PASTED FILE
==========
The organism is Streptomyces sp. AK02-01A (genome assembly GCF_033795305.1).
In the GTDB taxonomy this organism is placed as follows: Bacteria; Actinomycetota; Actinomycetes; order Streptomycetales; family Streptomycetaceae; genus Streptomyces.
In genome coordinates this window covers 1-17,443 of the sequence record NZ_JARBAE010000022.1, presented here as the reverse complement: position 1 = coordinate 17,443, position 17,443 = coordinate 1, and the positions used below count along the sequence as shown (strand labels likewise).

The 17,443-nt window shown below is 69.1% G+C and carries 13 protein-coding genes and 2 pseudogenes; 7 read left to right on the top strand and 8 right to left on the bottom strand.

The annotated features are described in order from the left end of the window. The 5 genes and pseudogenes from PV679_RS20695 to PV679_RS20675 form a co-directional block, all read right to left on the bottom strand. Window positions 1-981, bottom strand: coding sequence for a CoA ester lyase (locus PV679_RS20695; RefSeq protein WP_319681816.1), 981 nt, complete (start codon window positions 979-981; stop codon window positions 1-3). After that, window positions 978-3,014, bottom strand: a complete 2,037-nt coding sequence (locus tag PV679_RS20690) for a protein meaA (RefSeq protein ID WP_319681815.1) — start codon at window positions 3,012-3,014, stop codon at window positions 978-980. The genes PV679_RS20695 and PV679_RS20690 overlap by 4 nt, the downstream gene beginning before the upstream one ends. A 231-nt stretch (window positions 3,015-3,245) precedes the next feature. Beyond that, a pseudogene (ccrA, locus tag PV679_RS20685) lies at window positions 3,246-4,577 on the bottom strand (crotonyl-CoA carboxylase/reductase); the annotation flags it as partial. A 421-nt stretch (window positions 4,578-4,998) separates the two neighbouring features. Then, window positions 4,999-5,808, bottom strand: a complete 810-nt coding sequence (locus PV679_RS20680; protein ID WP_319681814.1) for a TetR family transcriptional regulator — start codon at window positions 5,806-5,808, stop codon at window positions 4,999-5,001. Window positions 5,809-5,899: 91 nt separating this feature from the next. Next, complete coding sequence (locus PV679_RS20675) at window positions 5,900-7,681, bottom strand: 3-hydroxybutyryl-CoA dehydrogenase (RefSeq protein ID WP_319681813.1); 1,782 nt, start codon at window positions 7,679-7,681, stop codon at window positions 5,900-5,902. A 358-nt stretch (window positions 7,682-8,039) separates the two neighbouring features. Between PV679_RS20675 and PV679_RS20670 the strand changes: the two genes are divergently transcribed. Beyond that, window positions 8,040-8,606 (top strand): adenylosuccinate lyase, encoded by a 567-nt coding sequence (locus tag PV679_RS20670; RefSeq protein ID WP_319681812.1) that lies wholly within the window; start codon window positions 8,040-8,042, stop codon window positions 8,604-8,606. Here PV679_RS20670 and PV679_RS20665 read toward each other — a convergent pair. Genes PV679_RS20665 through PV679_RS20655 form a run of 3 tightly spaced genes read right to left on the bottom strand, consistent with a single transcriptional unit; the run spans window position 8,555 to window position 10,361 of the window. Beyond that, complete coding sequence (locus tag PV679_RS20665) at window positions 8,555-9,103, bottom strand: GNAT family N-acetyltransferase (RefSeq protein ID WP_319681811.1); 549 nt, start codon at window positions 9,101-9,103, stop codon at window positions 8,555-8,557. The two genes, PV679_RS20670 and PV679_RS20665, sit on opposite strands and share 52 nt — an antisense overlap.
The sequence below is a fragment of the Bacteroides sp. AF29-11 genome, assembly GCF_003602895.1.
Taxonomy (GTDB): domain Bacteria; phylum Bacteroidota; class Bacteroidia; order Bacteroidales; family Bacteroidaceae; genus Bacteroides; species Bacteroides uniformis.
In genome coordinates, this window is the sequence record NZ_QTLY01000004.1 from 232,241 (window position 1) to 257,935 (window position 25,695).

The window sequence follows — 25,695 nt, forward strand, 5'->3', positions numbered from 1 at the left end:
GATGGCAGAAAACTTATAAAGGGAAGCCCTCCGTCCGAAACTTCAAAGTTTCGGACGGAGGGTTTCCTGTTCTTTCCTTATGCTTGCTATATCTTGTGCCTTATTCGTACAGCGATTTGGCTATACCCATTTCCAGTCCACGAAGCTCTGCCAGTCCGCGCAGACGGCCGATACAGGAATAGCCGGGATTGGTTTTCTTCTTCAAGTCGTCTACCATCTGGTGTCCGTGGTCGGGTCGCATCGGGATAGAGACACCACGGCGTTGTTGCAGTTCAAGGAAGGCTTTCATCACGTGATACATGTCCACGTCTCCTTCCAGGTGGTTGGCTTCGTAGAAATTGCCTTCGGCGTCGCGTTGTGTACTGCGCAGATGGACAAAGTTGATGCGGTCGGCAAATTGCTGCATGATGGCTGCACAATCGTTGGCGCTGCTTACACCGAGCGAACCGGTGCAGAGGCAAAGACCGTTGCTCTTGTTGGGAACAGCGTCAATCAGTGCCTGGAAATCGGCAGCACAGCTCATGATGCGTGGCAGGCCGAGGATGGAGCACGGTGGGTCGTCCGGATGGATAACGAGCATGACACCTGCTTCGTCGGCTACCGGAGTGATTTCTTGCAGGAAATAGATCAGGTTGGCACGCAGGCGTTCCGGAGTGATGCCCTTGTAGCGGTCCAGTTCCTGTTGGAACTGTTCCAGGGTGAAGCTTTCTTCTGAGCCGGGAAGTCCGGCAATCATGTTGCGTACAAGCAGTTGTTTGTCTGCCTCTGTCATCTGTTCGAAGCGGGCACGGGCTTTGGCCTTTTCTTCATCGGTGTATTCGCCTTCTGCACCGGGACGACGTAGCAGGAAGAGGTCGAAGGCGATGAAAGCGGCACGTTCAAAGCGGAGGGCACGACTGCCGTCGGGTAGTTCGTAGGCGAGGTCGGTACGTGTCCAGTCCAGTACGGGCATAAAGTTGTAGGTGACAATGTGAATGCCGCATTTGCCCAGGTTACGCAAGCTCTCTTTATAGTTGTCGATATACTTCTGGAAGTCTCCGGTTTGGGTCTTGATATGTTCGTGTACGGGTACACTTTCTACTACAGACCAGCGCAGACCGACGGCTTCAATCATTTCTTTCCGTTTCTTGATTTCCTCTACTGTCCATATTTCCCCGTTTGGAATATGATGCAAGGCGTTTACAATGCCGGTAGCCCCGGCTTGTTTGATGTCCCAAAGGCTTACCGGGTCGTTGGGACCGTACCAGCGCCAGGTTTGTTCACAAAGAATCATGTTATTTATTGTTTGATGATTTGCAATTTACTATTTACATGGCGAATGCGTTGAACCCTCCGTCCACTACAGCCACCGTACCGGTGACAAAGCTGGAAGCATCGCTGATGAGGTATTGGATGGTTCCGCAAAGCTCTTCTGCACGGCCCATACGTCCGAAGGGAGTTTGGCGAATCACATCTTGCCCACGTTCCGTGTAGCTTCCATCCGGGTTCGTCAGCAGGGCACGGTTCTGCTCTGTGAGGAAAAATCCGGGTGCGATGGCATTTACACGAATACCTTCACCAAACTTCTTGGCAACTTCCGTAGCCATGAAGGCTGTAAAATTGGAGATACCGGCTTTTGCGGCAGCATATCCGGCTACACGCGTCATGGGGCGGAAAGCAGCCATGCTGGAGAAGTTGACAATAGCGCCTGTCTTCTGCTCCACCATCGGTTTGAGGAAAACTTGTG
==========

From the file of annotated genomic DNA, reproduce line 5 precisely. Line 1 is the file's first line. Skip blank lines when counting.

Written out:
The annotated features are described in order from the left end of the window. The 5 genes and pseudogenes from PV679_RS20695 to PV679_RS20675 form a co-directional block, all read right to left on the bottom strand. Window positions 1-981, bottom strand: coding sequence for a CoA ester lyase (locus PV679_RS20695; RefSeq protein WP_319681816.1), 981 nt, complete (start codon window positions 979-981; stop codon window positions 1-3). After that, window positions 978-3,014, bottom strand: a complete 2,037-nt coding sequence (locus tag PV679_RS20690) for a protein meaA (RefSeq protein ID WP_319681815.1) — start codon at window positions 3,012-3,014, stop codon at window positions 978-980. The genes PV679_RS20695 and PV679_RS20690 overlap by 4 nt, the downstream gene beginning before the upstream one ends. A 231-nt stretch (window positions 3,015-3,245) precedes the next feature. Beyond that, a pseudogene (ccrA, locus tag PV679_RS20685) lies at window positions 3,246-4,577 on the bottom strand (crotonyl-CoA carboxylase/reductase); the annotation flags it as partial. A 421-nt stretch (window positions 4,578-4,998) separates the two neighbouring features. Then, window positions 4,999-5,808, bottom strand: a complete 810-nt coding sequence (locus PV679_RS20680; protein ID WP_319681814.1) for a TetR family transcriptional regulator — start codon at window positions 5,806-5,808, stop codon at window positions 4,999-5,001. Window positions 5,809-5,899: 91 nt separating this feature from the next. Next, complete coding sequence (locus PV679_RS20675) at window positions 5,900-7,681, bottom strand: 3-hydroxybutyryl-CoA dehydrogenase (RefSeq protein ID WP_319681813.1); 1,782 nt, start codon at window positions 7,679-7,681, stop codon at window positions 5,900-5,902. A 358-nt stretch (window positions 7,682-8,039) separates the two neighbouring features. Between PV679_RS20675 and PV679_RS20670 the strand changes: the two genes are divergently transcribed. Beyond that, window positions 8,040-8,606 (top strand): adenylosuccinate lyase, encoded by a 567-nt coding sequence (locus tag PV679_RS20670; RefSeq protein ID WP_319681812.1) that lies wholly within the window; start codon window positions 8,040-8,042, stop codon window positions 8,604-8,606. Here PV679_RS20670 and PV679_RS20665 read toward each other — a convergent pair. Genes PV679_RS20665 through PV679_RS20655 form a run of 3 tightly spaced genes read right to left on the bottom strand, consistent with a single transcriptional unit; the run spans window position 8,555 to window position 10,361 of the window. Beyond that, complete coding sequence (locus tag PV679_RS20665) at window positions 8,555-9,103, bottom strand: GNAT family N-acetyltransferase (RefSeq protein ID WP_319681811.1); 549 nt, start codon at window positions 9,101-9,103, stop codon at window positions 8,555-8,557. The two genes, PV679_RS20670 and PV679_RS20665, sit on opposite strands and share 52 nt — an antisense overlap.